T. D. Wood.
There are two rites or ordinances in Christianity: (1) Baptism, which puts the baptised person on ground of profession; (2) the Lord's Supper on the line of privilege. The truth of the latter was clearly given to Gentile believers through the Apostle Paul, "I have received of the Lord that which also I delivered unto you" (1 Cor. 11:23), It is primarily a memorial feast, having its inauguration and type in the memorial and ordinance of the Passover. In Exodus 12. we get the type; the slain lamb, unleavened bread and bitter herbs speak of the character of the passover feast; while the girded loins, shoes and staff set forth the pilgrim features of the participators. It would seem that it was the custom of the Jews to "break bread" and "drink of the cup of consolation" for their departed parents (Jer. 16:7; also Deut. 26:14; Job 42:11, and Hosea 9:4). This "mourning feast" would have significance to a godly Jew familiar with the Hebrew scriptures.
Now on the night of his betrayal, the Lord instituted this feast of remembrance on the day of unleavened bread when the Passover must be killed (Matt. 26, Mark 14, Luke 22). Luke distinguishes between the "cup after supper" and the "cup of the Passover supper" of the preceding verses which refers to the "fruit of the vine" in the coming kingdom. Thus the Lord leads on to our present portion, the loaf speaking of His body given for us, and the cup His blood shed for us. Clearly "the cup of blessing which we bless" is "the communion of the blood of Christ" and "the bread which we break" is "the communion of the body of Christ." The one loaf also sets forth that believers "being many are one bread," which is in contrast to the twelve cakes of Lev. 24 setting forth administration and the 12 tribes in their representative character. The "shewbread" upon the table of Ex. 25:30, speaks of Christ, "the bread of God" and "bread of Life" (John 6:33-48). The manna sets forth Christ in His path of humiliation (the living bread from heaven), the wilderness food of the believer. We keep the feast, but, we have the sheaf of the "morrow after the sabbath," Christ risen!
It is important to see that while 1 Cor. 11. gives the order and privilege of the Supper, 1 Cor. 10 that with which the Supper has identified us. It involves our baptism, to which the Apostle refers in type "our fathers were all baptised unto Moses in the cloud and in the sea Believers are baptised into His death (Rom. 6., 3). Then he adds "they did all eat … and did all drink," alluding to the cup and the bread. This is fellowship (as to our participation), the New Testament anti-type of the peace offering! Moreover it is the anti-type of the Passover for "even Christ our Passover is sacrificed for us" (1 Cor. 5). But where do we eat it? As to our place, in the wilderness, but to faith within the borders of the land; as another has said, "between Egypt and God's Israel rolled the Red Sea and the Jordan." Yet how different is this to the Egypt Passover; there judgment was impending, now in the wilderness observance we partake as a people wondrously blessed, a "people near unto Him" (Ps. 148:14).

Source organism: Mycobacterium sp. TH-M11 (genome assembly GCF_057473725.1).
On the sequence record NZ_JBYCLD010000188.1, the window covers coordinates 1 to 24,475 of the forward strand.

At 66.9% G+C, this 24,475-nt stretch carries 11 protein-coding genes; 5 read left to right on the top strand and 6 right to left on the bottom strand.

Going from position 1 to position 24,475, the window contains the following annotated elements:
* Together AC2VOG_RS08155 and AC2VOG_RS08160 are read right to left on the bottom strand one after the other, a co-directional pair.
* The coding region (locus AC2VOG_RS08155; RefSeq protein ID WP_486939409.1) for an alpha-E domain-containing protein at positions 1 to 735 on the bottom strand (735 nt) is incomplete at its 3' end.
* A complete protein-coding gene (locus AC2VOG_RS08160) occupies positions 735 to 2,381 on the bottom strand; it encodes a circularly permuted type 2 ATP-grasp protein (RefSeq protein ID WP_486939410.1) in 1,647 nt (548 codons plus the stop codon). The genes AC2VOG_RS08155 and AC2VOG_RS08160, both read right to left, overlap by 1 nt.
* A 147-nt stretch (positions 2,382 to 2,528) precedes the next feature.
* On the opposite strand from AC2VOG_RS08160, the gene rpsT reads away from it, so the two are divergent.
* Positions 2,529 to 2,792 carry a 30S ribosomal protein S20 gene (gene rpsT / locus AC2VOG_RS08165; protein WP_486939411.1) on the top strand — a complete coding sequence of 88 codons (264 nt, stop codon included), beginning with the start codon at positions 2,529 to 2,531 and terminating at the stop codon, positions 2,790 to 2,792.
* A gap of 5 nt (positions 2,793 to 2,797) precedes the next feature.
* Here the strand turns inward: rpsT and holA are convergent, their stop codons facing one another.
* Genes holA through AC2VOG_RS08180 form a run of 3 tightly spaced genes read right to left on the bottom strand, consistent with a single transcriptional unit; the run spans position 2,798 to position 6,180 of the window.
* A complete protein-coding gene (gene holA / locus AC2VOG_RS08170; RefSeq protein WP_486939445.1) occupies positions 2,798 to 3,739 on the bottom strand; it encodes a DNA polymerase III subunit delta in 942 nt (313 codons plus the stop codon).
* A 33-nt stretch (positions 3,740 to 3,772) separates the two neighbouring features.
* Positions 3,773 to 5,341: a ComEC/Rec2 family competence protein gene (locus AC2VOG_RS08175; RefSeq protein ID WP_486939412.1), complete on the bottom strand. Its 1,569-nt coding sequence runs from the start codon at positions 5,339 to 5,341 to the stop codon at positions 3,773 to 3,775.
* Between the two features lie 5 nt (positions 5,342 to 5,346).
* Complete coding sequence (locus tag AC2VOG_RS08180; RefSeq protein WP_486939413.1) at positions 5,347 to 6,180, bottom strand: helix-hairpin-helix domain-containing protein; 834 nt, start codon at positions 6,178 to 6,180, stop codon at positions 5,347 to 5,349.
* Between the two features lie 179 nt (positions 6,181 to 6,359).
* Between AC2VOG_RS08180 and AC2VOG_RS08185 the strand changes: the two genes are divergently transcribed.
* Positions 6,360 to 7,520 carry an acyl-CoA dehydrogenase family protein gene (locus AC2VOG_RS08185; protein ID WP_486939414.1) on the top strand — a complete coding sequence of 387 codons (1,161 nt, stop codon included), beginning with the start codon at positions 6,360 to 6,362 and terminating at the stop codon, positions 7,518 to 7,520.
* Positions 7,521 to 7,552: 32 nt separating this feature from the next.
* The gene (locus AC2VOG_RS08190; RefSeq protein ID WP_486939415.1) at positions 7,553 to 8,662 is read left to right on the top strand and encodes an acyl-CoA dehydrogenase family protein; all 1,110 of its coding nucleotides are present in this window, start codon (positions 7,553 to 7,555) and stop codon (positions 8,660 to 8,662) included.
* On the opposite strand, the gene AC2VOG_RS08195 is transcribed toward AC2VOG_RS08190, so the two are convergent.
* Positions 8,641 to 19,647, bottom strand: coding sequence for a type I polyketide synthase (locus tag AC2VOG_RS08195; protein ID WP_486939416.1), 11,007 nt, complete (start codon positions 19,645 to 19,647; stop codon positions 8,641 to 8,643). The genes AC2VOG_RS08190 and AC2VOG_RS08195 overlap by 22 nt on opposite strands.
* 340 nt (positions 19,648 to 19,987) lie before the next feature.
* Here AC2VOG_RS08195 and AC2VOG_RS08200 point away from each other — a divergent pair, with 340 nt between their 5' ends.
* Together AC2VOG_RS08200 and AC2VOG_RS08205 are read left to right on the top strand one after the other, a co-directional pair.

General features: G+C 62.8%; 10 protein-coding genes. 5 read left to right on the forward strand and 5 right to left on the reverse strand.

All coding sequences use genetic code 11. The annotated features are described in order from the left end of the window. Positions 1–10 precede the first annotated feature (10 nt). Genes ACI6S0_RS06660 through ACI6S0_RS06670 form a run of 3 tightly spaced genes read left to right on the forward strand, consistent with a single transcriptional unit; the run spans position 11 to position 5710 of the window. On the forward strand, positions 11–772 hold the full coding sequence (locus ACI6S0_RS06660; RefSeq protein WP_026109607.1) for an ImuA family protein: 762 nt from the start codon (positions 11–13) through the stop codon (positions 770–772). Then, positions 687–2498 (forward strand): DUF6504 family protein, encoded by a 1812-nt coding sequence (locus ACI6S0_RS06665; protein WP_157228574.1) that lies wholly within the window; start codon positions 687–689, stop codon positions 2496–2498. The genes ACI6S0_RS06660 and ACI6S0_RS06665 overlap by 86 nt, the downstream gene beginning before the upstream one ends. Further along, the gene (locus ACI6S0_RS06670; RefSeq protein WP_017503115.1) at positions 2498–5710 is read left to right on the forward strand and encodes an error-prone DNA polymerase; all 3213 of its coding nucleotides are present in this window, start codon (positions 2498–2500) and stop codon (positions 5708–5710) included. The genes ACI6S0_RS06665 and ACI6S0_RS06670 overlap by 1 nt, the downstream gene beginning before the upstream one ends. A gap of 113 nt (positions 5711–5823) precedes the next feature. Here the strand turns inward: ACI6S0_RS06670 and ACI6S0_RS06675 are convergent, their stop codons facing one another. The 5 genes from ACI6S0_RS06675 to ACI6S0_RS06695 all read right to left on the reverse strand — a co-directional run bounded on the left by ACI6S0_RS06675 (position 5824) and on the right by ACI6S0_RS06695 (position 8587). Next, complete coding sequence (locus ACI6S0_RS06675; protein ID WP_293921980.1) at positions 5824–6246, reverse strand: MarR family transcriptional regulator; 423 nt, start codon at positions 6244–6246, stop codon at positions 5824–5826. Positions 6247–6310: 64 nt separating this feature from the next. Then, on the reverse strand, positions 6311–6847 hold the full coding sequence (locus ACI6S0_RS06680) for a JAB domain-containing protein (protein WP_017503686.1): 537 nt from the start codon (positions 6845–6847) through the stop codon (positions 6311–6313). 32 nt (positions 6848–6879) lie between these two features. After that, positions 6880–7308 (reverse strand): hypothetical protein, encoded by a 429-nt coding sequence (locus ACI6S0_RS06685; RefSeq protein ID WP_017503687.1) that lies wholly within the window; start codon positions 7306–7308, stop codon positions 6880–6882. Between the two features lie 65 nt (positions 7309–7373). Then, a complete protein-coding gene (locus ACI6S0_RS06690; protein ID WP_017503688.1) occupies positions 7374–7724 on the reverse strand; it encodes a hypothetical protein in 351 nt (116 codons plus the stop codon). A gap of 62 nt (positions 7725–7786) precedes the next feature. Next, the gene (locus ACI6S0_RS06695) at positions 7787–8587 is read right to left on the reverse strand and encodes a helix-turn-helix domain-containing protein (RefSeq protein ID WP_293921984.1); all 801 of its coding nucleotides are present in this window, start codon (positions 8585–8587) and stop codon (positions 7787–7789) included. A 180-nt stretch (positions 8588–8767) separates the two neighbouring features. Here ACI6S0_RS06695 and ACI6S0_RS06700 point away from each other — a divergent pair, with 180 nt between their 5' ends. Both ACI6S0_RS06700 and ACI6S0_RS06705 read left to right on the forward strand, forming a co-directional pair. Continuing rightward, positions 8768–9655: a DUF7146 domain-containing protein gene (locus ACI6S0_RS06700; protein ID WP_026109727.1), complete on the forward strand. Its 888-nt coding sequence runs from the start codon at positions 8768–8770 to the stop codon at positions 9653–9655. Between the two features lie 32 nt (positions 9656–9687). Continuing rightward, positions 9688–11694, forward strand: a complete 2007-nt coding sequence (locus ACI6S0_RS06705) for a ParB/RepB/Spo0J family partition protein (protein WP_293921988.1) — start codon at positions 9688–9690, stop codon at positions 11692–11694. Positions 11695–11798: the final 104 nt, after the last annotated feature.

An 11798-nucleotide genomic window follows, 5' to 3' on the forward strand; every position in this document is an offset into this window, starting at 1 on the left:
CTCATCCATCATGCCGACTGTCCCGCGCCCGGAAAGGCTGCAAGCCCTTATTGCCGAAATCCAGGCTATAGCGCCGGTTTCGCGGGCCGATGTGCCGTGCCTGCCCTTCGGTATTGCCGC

The Supper is the assembly's greatest privilege, the rallying point to Christ, the Divine Centre. This involves both privilege and responsibility. As our highest privilege how blessed it is to respond in bridal affection to our absent Lord's request "this do in remembrance of Me" (Luke 22:19). The Supper is our response to His love. In the early days of the Church's history, the act of "breaking bread" had its own peculiar place in the lives of the early believers (Acts 2:42, 46; 20:7). It is clear from 1 Cor. 10: we have three centres, (1) the Jewish altar, (2) the Lord's table, (3) the table of demons. We must distinguish these, the "table" sets forth the fellowship into which we are called, of which the Lord Himself is the bond (1 Cor. 1:9). The Supper is the supreme expression of this fellowship (1 Cor. 10:16-17), and the Holy Spirit, the power (2 Cor. 13:14). From the solemn words of 1 Cor. 11:27-34 we learn that self judgment is needed in order that we may be in a right spiritual condition to take the Supper. We are not told to examine ourselves and stay away but "let a man examine himself and so let him eat of that bread and drink of that cup." The Supper sets forth the assembly's privilege, that of all saints, and being the Lord's Supper it should be taken in character with the holiness of the House, where God dwells; where the Father's love is known and enjoyed; where the glories of the Son and the wondrous depths of His love become real and blessed to faith. We see in the fine flour of the meal offering and the frankincense beautiful types of the Lord's life (Lev. 2.). The sin offering is expiatory and substitutional and the trespass offering is making restitution. Yet we show forth His death and the fragrance of His life and His death sets forth the undying devotedness of the Son to His Father's will. "This is the law of the burnt offering because of the burning upon the altar all night unto the morning." "The fire shall ever be burning upon the altar; it shall never go out" (Lev. 6:9, 13). Let us not forget that we show the Lord's death "till He come," when the night of His absence will end in the "morning without clouds"; His blest presence for evermore! Meantime how blessed it is to respond to His request, to keep the word of His patience, and though marked by little strength to keep His Word and not deny His Name (Rev. 3).